Down a Dark Hall plays to these themes admirably. Kit is dropped off at Blackwood Hall by her parents who either cannot or will not see the obvious clues that danger lurks there. The red flags are so big that they are flapping loudly in the face of anyone with eyes to see. Kit is abandoned, at risk, and must literally fight her way out of danger. That she succeeds is a triumph. And that Duncan has created a terrifyingly realistic story out of frankly supernatural happenings is remarkable. 


At the end of the book, there's a discussion with Duncan, who is still alive although she hasn't written anything new in years. In the Q&A, she talks about the process of updating the books in 2011 for the modern tween, where she attempts to deal with the reality that today's youth possess cell phones that enable them to call 9-1-1 at basically any moment. On the one hand, she did a reasonable job in fixing the texts. On the other hand, they are still obviously books for a different era, and, in some ways, I feel like it would've been better to just leave things as they are and let kids read them as books published before widespread availability of technology.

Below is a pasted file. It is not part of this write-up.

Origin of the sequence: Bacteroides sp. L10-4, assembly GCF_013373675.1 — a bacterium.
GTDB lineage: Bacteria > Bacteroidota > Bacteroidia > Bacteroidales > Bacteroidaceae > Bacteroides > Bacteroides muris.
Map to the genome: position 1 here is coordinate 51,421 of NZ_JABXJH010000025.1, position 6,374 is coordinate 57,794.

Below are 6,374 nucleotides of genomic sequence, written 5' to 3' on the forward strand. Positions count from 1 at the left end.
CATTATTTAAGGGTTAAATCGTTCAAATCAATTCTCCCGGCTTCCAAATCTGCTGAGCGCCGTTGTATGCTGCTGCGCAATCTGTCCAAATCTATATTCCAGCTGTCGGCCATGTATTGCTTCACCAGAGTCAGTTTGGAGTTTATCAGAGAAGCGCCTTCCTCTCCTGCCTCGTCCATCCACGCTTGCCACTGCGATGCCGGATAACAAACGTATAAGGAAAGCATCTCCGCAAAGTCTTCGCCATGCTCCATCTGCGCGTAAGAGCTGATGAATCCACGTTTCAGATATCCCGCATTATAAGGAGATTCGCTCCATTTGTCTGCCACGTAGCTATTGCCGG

If you're interested in the ubiquitous nature of the Duncan YA horror phenomenon that swept teen and pre-teen girls in the 1970's, that extends even to today, the New Yorker published a lovely article titled I Know What I Read That Summer, which you can find here.

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review 2017-09-17 20:53
You already know the tune!
The Children at the Playground - Tracey M. Cox,Dolores Costello

This is a cute book based on the well-known children's song; The Wheels on the Bus. As this just happens to be one of my grandson's favourite songs, it was perfectly suited to him and he was mesmerised from the start.